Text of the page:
The British people elected a majority Conservative government and gave Cameron a clear mandate to carry out the EU referendum which was promised years ago. It is Cameron’s prerogative to step aside in favor of another leader. The British people do not elect their government: they elect their governing party.

    Quote Originally Posted by OUTLAW 09
    ...AND what compensation if any flows back to UK to assist in this devilment process and WHAT flows back to the UK as damages for forcing the EU to rewrite their laws and regulations….AND there will be damage claims calculated by the EU.....as now the 27 will present the UK a possible list of damages for their efforts as well.
    The UK is not asking for money from the EU. It is exiting it which will save it money. If the EU presents a bill to the UK for damages incurred by distracting the Berlaymont from its daily work on ensuring that the Muslim RPG-7/AK-47 outdoor market in Brussels also doubles as a safe space for cross-dressing migrant youth who want to question why there is a need to be gainfully employed, then I assume it will be ignored. It will nevertheless be the most amusing thing Her Majesty has read in many years, to be sure… 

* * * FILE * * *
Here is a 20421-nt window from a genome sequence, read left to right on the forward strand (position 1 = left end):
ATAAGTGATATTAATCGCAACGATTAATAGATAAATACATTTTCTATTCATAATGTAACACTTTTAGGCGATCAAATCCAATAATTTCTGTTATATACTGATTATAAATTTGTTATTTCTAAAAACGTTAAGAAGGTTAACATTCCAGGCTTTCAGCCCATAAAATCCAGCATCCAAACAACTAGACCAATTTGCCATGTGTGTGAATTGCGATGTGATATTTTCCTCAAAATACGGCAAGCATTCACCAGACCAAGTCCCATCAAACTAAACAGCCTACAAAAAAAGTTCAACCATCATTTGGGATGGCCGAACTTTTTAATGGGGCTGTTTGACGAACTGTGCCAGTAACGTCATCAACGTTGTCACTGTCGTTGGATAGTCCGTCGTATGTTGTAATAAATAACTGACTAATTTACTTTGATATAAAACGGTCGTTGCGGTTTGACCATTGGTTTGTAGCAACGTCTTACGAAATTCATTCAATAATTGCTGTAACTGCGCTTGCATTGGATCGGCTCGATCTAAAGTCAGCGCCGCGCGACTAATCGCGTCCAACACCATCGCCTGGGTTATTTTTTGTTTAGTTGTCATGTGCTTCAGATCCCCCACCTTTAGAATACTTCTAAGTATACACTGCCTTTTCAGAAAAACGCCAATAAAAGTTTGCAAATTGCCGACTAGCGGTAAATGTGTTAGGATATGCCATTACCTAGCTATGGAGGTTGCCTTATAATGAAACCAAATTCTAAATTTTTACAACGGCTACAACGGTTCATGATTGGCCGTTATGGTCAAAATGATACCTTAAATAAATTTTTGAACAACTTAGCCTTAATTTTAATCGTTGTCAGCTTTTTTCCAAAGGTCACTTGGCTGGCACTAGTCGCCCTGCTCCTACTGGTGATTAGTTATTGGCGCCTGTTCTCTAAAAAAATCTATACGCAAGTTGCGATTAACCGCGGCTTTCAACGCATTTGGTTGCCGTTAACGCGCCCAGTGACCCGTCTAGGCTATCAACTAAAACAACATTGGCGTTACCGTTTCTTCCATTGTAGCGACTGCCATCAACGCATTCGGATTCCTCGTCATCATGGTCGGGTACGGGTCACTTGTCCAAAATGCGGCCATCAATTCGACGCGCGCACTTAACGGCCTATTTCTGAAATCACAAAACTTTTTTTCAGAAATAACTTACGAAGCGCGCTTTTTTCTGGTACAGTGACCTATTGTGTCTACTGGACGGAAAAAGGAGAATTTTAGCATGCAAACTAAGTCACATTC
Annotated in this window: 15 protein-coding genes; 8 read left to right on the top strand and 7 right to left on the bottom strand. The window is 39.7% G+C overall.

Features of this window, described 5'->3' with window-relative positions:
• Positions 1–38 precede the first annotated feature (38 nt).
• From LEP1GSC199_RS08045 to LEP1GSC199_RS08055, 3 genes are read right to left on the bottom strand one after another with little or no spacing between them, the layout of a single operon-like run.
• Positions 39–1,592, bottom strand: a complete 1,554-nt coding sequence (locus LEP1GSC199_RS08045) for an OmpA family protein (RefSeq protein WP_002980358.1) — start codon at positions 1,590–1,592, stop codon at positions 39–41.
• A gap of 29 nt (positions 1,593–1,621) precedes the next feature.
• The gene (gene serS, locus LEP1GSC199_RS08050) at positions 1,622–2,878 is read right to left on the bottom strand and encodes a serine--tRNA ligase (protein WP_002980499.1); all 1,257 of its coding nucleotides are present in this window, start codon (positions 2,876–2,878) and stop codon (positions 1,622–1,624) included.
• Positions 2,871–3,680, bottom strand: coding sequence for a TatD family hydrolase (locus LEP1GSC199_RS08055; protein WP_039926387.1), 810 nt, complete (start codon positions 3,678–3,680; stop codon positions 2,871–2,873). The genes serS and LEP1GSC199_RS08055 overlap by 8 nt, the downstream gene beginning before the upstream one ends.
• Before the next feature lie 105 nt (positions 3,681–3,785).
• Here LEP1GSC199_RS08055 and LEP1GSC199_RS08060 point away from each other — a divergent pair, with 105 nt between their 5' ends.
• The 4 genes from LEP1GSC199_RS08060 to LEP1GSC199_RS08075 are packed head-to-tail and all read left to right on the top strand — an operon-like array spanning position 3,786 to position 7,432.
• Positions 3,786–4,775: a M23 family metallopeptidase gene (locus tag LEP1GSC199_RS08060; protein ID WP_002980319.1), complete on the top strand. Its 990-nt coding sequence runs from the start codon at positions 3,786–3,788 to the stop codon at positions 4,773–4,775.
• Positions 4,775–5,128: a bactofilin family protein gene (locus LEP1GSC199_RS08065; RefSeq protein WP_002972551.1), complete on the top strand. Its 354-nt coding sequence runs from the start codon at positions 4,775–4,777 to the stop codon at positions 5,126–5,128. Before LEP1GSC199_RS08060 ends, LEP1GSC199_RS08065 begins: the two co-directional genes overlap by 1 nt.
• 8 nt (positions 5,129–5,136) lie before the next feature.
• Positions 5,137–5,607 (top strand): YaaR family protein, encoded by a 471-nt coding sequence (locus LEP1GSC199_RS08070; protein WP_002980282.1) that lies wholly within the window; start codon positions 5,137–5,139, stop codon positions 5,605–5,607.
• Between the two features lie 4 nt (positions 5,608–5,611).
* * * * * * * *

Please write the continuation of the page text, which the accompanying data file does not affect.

Quote Originally Posted by OUTLAW 09
    AS does it always happen in all divorce proceedings there are two sides to the same story and the UK has apparently totally forgotten that in their rush to Leave....
    It is not a divorce. A divorce would be Scotland or Catalunya or Flanders. You are basically conceding that the EU’s consolidation of supranational control makes Brexit akin to secession.

    Quote Originally Posted by OUTLAW 09
    You are as a worker allowed to look for work in other EU nations as labor is a commodity as Marx once stated...